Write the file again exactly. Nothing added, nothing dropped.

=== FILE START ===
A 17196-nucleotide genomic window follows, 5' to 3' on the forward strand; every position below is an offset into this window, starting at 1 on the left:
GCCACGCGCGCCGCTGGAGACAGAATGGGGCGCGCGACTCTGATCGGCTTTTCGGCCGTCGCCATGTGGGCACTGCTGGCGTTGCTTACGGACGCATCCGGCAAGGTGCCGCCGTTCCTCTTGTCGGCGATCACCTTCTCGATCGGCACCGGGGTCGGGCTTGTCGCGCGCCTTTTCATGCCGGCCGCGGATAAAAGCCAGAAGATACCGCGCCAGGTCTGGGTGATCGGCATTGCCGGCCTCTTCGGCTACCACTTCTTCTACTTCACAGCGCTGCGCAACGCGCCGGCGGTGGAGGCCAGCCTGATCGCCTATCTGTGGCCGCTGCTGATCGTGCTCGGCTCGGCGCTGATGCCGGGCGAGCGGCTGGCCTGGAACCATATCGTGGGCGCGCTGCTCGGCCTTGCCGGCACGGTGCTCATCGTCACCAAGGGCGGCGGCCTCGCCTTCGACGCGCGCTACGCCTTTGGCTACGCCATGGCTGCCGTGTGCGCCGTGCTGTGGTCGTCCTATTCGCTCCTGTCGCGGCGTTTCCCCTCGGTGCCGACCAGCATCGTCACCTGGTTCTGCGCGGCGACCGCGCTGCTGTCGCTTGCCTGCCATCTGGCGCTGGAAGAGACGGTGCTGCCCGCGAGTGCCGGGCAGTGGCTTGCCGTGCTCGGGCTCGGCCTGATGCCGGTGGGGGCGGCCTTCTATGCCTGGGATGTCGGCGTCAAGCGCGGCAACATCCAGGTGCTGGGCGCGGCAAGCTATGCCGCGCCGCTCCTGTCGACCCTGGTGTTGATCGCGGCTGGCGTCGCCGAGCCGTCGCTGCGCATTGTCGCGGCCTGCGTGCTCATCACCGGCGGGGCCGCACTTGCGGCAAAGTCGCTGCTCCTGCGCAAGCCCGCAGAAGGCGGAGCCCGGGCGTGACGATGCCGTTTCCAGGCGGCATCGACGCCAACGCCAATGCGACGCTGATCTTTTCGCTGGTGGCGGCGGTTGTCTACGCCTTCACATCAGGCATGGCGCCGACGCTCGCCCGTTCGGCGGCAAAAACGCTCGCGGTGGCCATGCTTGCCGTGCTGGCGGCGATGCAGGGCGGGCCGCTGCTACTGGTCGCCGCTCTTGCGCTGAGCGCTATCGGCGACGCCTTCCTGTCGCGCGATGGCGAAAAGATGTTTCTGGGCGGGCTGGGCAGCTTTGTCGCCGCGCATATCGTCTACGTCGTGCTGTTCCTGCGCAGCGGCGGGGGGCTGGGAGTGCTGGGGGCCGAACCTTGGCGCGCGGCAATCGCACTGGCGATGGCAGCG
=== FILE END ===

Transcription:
A 17196-nucleotide genomic window follows, 5' to 3' on the forward strand; every position below is an offset into this window, starting at 1 on the left:
GCCACGCGCGCCGCTGGAGACAGAATGGGGCGCGCGACTCTGATCGGCTTTTCGGCCGTCGCCATGTGGGCACTGCTGGCGTTGCTTACGGACGCATCCGGCAAGGTGCCGCCGTTCCTCTTGTCGGCGATCACCTTCTCGATCGGCACCGGGGTCGGGCTTGTCGCGCGCCTTTTCATGCCGGCCGCGGATAAAAGCCAGAAGATACCGCGCCAGGTCTGGGTGATCGGCATTGCCGGCCTCTTCGGCTACCACTTCTTCTACTTCACAGCGCTGCGCAACGCGCCGGCGGTGGAGGCCAGCCTGATCGCCTATCTGTGGCCGCTGCTGATCGTGCTCGGCTCGGCGCTGATGCCGGGCGAGCGGCTGGCCTGGAACCATATCGTGGGCGCGCTGCTCGGCCTTGCCGGCACGGTGCTCATCGTCACCAAGGGCGGCGGCCTCGCCTTCGACGCGCGCTACGCCTTTGGCTACGCCATGGCTGCCGTGTGCGCCGTGCTGTGGTCGTCCTATTCGCTCCTGTCGCGGCGTTTCCCCTCGGTGCCGACCAGCATCGTCACCTGGTTCTGCGCGGCGACCGCGCTGCTGTCGCTTGCCTGCCATCTGGCGCTGGAAGAGACGGTGCTGCCCGCGAGTGCCGGGCAGTGGCTTGCCGTGCTCGGGCTCGGCCTGATGCCGGTGGGGGCGGCCTTCTATGCCTGGGATGTCGGCGTCAAGCGCGGCAACATCCAGGTGCTGGGCGCGGCAAGCTATGCCGCGCCGCTCCTGTCGACCCTGGTGTTGATCGCGGCTGGCGTCGCCGAGCCGTCGCTGCGCATTGTCGCGGCCTGCGTGCTCATCACCGGCGGGGCCGCACTTGCGGCAAAGTCGCTGCTCCTGCGCAAGCCCGCAGAAGGCGGAGCCCGGGCGTGACGATGCCGTTTCCAGGCGGCATCGACGCCAACGCCAATGCGACGCTGATCTTTTCGCTGGTGGCGGCGGTTGTCTACGCCTTCACATCAGGCATGGCGCCGACGCTCGCCCGTTCGGCGGCAAAAACGCTCGCGGTGGCCATGCTTGCCGTGCTGGCGGCGATGCAGGGCGGGCCGCTGCTACTGGTCGCCGCTCTTGCGCTGAGCGCTATCGGCGACGCCTTCCTGTCGCGCGATGGCGAAAAGATGTTTCTGGGCGGGCTGGGCAGCTTTGTCGCCGCGCATATCGTCTACGTCGTGCTGTTCCTGCGCAGCGGCGGGGGGCTGGGAGTGCTGGGGGCCGAACCTTGGCGCGCGGCAATCGCACTGGCGATGGCAGCG